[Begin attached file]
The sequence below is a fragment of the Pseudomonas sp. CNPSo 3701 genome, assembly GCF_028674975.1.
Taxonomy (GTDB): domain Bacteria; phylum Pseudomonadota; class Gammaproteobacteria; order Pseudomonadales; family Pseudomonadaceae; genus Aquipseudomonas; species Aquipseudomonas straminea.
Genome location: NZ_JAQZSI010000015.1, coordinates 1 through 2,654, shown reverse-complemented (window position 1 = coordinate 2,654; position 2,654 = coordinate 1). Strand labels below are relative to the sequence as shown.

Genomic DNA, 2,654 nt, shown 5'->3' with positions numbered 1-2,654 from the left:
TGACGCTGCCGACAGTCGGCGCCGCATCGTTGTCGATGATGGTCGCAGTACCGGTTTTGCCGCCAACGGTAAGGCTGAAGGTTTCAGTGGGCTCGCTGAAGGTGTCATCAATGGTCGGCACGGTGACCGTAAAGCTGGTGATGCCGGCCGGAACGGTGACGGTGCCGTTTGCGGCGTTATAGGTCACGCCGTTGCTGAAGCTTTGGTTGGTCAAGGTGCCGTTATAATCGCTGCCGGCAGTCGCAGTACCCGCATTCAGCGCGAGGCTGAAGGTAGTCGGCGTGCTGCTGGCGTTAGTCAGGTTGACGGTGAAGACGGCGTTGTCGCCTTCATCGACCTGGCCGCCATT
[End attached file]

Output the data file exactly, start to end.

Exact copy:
The sequence below is a fragment of the Pseudomonas sp. CNPSo 3701 genome, assembly GCF_028674975.1.
Taxonomy (GTDB): domain Bacteria; phylum Pseudomonadota; class Gammaproteobacteria; order Pseudomonadales; family Pseudomonadaceae; genus Aquipseudomonas; species Aquipseudomonas straminea.
Genome location: NZ_JAQZSI010000015.1, coordinates 1 through 2,654, shown reverse-complemented (window position 1 = coordinate 2,654; position 2,654 = coordinate 1). Strand labels below are relative to the sequence as shown.

Genomic DNA, 2,654 nt, shown 5'->3' with positions numbered 1-2,654 from the left:
TGACGCTGCCGACAGTCGGCGCCGCATCGTTGTCGATGATGGTCGCAGTACCGGTTTTGCCGCCAACGGTAAGGCTGAAGGTTTCAGTGGGCTCGCTGAAGGTGTCATCAATGGTCGGCACGGTGACCGTAAAGCTGGTGATGCCGGCCGGAACGGTGACGGTGCCGTTTGCGGCGTTATAGGTCACGCCGTTGCTGAAGCTTTGGTTGGTCAAGGTGCCGTTATAATCGCTGCCGGCAGTCGCAGTACCCGCATTCAGCGCGAGGCTGAAGGTAGTCGGCGTGCTGCTGGCGTTAGTCAGGTTGACGGTGAAGACGGCGTTGTCGCCTTCATCGACCTGGCCGCCATT